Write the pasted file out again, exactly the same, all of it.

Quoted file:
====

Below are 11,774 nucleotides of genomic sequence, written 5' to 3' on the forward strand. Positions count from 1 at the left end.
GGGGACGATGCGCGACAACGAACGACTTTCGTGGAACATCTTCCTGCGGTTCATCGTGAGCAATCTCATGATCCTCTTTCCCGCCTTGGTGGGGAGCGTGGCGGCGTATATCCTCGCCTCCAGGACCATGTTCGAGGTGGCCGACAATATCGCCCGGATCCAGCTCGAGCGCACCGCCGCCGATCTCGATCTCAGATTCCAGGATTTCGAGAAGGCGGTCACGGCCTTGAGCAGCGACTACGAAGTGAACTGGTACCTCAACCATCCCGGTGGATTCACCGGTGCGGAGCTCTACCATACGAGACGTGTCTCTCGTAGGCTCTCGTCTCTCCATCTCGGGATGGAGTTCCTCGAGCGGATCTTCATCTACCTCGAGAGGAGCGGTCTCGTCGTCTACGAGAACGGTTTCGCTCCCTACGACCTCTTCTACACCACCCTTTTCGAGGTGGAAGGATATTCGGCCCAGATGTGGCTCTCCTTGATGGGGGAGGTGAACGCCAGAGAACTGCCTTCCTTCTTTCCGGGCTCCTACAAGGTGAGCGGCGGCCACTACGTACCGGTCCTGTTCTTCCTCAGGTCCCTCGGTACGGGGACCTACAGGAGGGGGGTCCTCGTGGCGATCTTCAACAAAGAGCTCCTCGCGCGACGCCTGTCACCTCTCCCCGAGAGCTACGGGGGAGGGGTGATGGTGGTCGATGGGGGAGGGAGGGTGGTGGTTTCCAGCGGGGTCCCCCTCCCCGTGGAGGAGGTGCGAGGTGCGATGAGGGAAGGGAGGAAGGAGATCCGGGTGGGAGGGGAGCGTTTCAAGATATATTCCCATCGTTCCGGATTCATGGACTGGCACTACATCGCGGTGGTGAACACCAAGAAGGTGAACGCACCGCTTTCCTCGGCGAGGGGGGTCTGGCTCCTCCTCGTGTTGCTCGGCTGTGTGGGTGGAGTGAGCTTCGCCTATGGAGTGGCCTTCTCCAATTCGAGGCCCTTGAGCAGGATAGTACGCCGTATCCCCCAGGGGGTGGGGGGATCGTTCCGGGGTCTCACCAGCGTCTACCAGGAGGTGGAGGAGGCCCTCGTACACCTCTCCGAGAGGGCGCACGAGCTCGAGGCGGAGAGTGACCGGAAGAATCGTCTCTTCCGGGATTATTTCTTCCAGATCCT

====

Below are 11,774 nucleotides of genomic sequence, written 5' to 3' on the forward strand. Positions count from 1 at the left end.
GGGGACGATGCGCGACAACGAACGACTTTCGTGGAACATCTTCCTGCGGTTCATCGTGAGCAATCTCATGATCCTCTTTCCCGCCTTGGTGGGGAGCGTGGCGGCGTATATCCTCGCCTCCAGGACCATGTTCGAGGTGGCCGACAATATCGCCCGGATCCAGCTCGAGCGCACCGCCGCCGATCTCGATCTCAGATTCCAGGATTTCGAGAAGGCGGTCACGGCCTTGAGCAGCGACTACGAAGTGAACTGGTACCTCAACCATCCCGGTGGATTCACCGGTGCGGAGCTCTACCATACGAGACGTGTCTCTCGTAGGCTCTCGTCTCTCCATCTCGGGATGGAGTTCCTCGAGCGGATCTTCATCTACCTCGAGAGGAGCGGTCTCGTCGTCTACGAGAACGGTTTCGCTCCCTACGACCTCTTCTACACCACCCTTTTCGAGGTGGAAGGATATTCGGCCCAGATGTGGCTCTCCTTGATGGGGGAGGTGAACGCCAGAGAACTGCCTTCCTTCTTTCCGGGCTCCTACAAGGTGAGCGGCGGCCACTACGTACCGGTCCTGTTCTTCCTCAGGTCCCTCGGTACGGGGACCTACAGGAGGGGGGTCCTCGTGGCGATCTTCAACAAAGAGCTCCTCGCGCGACGCCTGTCACCTCTCCCCGAGAGCTACGGGGGAGGGGTGATGGTGGTCGATGGGGGAGGGAGGGTGGTGGTTTCCAGCGGGGTCCCCCTCCCCGTGGAGGAGGTGCGAGGTGCGATGAGGGAAGGGAGGAAGGAGATCCGGGTGGGAGGGGAGCGTTTCAAGATATATTCCCATCGTTCCGGATTCATGGACTGGCACTACATCGCGGTGGTGAACACCAAGAAGGTGAACGCACCGCTTTCCTCGGCGAGGGGGGTCTGGCTCCTCCTCGTGTTGCTCGGCTGTGTGGGTGGAGTGAGCTTCGCCTATGGAGTGGCCTTCTCCAATTCGAGGCCCTTGAGCAGGATAGTACGCCGTATCCCCCAGGGGGTGGGGGGATCGTTCCGGGGTCTCACCAGCGTCTACCAGGAGGTGGAGGAGGCCCTCGTACACCTCTCCGAGAGGGCGCACGAGCTCGAGGCGGAGAGTGACCGGAAGAATCGTCTCTTCCGGGATTATTTCTTCCAGATCCT